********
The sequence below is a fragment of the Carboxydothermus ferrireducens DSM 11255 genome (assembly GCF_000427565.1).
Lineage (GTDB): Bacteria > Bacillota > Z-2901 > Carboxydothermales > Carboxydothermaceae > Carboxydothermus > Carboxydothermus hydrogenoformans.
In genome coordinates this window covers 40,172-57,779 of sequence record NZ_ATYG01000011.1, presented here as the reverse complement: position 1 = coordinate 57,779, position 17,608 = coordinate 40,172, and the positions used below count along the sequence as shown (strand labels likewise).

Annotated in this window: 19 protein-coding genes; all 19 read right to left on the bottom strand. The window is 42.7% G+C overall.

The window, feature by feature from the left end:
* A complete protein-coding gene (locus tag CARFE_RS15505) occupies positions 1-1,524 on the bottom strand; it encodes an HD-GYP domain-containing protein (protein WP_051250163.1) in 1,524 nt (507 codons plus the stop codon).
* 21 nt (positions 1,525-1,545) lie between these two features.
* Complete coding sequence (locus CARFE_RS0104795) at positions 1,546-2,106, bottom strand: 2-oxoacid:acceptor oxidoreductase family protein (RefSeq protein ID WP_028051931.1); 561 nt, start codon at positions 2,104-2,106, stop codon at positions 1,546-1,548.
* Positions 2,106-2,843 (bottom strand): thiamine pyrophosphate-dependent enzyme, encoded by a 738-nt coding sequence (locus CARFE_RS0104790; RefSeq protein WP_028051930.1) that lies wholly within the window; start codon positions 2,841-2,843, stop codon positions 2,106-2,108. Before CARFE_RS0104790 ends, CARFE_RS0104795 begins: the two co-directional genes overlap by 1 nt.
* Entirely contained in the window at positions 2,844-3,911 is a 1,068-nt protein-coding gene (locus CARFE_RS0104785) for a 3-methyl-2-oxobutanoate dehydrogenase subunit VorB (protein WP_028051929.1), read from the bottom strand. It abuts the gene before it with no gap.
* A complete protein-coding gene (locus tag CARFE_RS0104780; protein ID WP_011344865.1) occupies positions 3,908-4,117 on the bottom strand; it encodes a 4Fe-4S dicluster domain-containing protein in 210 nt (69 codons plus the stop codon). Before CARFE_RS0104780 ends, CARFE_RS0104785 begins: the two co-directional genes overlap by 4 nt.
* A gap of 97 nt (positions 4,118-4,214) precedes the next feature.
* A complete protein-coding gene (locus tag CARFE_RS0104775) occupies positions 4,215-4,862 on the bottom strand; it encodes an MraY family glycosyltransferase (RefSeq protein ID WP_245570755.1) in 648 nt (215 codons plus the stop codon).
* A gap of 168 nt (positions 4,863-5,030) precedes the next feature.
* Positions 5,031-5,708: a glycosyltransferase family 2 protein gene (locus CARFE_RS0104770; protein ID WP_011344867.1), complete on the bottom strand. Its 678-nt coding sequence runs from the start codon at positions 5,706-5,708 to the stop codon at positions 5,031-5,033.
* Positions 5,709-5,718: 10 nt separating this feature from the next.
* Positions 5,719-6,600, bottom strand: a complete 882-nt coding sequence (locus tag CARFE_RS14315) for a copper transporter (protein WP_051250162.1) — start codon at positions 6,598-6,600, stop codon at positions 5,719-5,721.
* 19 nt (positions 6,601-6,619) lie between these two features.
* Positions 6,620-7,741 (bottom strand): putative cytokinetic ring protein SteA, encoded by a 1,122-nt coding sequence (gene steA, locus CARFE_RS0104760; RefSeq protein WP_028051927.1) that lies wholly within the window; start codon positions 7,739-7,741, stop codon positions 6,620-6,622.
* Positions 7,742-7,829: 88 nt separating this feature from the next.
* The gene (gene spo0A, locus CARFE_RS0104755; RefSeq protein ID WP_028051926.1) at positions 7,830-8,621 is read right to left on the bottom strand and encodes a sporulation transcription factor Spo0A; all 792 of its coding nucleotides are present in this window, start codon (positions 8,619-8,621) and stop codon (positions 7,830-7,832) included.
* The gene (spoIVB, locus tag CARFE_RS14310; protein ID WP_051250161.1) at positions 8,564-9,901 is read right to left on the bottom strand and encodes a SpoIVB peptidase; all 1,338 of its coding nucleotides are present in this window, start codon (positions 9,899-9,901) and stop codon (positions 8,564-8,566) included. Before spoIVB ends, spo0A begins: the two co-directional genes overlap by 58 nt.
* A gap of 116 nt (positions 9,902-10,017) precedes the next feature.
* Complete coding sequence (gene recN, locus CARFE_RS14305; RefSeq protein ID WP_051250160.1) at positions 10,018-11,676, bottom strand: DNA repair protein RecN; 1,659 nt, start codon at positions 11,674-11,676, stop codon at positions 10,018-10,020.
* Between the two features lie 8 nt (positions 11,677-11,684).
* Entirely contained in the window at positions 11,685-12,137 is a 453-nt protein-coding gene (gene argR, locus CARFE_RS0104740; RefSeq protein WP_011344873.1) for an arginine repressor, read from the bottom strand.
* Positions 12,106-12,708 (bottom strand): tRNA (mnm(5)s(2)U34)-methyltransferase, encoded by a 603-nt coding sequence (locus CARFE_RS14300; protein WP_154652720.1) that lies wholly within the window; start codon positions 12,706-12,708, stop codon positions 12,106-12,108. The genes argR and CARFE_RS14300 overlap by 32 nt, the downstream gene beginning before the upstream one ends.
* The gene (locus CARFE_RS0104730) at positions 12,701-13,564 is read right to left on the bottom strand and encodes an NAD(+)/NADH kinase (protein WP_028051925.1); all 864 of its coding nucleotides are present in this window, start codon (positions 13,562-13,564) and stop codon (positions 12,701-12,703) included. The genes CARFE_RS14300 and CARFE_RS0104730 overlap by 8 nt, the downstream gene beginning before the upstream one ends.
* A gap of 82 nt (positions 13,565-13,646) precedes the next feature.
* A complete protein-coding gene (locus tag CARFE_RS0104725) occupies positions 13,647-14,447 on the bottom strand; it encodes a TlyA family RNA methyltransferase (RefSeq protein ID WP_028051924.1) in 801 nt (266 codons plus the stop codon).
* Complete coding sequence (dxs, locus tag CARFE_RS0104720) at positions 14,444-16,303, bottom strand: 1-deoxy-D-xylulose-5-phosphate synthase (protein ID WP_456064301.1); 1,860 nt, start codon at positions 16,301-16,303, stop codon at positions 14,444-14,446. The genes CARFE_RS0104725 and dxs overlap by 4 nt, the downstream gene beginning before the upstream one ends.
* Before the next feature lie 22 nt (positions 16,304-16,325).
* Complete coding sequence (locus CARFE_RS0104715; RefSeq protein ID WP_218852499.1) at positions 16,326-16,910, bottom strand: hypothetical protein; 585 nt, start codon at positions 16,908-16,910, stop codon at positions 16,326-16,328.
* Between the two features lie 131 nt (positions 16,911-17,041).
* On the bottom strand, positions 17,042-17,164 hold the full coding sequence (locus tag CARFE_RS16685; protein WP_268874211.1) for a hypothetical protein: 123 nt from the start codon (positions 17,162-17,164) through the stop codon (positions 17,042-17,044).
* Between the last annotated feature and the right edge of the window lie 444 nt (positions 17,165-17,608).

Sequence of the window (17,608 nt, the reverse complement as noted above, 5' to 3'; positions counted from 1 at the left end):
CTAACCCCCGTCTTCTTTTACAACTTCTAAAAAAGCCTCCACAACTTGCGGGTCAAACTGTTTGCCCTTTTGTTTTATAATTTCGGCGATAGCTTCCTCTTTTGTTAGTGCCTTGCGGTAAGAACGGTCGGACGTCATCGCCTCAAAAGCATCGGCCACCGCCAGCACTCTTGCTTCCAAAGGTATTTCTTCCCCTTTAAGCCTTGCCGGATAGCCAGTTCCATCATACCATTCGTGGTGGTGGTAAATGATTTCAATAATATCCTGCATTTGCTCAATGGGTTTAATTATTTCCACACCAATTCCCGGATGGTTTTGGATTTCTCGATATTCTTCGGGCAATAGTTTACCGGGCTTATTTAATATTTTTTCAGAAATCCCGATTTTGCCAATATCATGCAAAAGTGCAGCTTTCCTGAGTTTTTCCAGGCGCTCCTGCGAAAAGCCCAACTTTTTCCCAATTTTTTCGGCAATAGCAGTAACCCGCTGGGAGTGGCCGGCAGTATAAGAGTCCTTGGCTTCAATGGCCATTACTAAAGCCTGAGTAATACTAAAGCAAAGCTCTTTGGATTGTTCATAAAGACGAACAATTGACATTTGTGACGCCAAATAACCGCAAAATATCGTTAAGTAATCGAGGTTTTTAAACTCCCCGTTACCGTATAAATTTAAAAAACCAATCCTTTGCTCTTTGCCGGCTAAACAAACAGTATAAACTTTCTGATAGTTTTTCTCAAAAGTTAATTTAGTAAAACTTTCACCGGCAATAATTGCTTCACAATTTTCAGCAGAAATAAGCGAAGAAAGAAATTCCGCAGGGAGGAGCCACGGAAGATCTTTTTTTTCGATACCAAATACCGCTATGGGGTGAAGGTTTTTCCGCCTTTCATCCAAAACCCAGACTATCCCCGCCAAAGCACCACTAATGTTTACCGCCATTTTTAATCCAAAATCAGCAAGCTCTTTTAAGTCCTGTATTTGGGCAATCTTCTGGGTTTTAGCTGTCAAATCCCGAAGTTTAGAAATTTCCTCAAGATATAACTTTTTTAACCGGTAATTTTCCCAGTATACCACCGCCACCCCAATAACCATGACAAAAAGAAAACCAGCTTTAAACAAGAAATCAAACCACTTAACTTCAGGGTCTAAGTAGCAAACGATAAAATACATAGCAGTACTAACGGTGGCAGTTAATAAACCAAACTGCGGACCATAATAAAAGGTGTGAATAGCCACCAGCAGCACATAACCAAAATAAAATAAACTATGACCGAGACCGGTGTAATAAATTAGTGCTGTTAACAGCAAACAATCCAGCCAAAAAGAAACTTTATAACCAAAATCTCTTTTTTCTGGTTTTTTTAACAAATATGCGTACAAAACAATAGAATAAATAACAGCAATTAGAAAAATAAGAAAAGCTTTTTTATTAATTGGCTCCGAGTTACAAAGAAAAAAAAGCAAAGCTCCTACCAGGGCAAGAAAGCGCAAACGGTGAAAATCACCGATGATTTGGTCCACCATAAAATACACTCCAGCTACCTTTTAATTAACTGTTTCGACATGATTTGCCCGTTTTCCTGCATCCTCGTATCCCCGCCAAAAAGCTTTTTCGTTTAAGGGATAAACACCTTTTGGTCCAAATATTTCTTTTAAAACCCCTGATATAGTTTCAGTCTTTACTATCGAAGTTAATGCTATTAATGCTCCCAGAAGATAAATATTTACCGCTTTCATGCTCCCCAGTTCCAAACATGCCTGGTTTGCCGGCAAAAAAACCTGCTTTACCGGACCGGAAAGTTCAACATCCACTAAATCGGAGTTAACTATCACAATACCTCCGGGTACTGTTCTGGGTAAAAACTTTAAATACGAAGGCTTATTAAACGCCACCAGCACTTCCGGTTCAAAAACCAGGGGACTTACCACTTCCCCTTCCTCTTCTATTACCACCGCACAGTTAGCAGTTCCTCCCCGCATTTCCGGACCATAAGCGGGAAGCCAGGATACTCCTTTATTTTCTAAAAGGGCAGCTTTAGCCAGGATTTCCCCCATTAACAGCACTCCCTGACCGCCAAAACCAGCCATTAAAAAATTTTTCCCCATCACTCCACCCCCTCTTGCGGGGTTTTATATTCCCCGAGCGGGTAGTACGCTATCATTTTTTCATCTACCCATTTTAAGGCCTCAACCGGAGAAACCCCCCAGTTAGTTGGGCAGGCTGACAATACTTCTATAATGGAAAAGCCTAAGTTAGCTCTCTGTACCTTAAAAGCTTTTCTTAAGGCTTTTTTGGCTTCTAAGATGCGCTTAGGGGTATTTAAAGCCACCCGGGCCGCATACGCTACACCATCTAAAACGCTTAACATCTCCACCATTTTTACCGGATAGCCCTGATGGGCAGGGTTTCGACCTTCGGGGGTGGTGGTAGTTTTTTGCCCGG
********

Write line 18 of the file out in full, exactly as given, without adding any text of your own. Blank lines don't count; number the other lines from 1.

* 19 nt (positions 6,601-6,619) lie between these two features.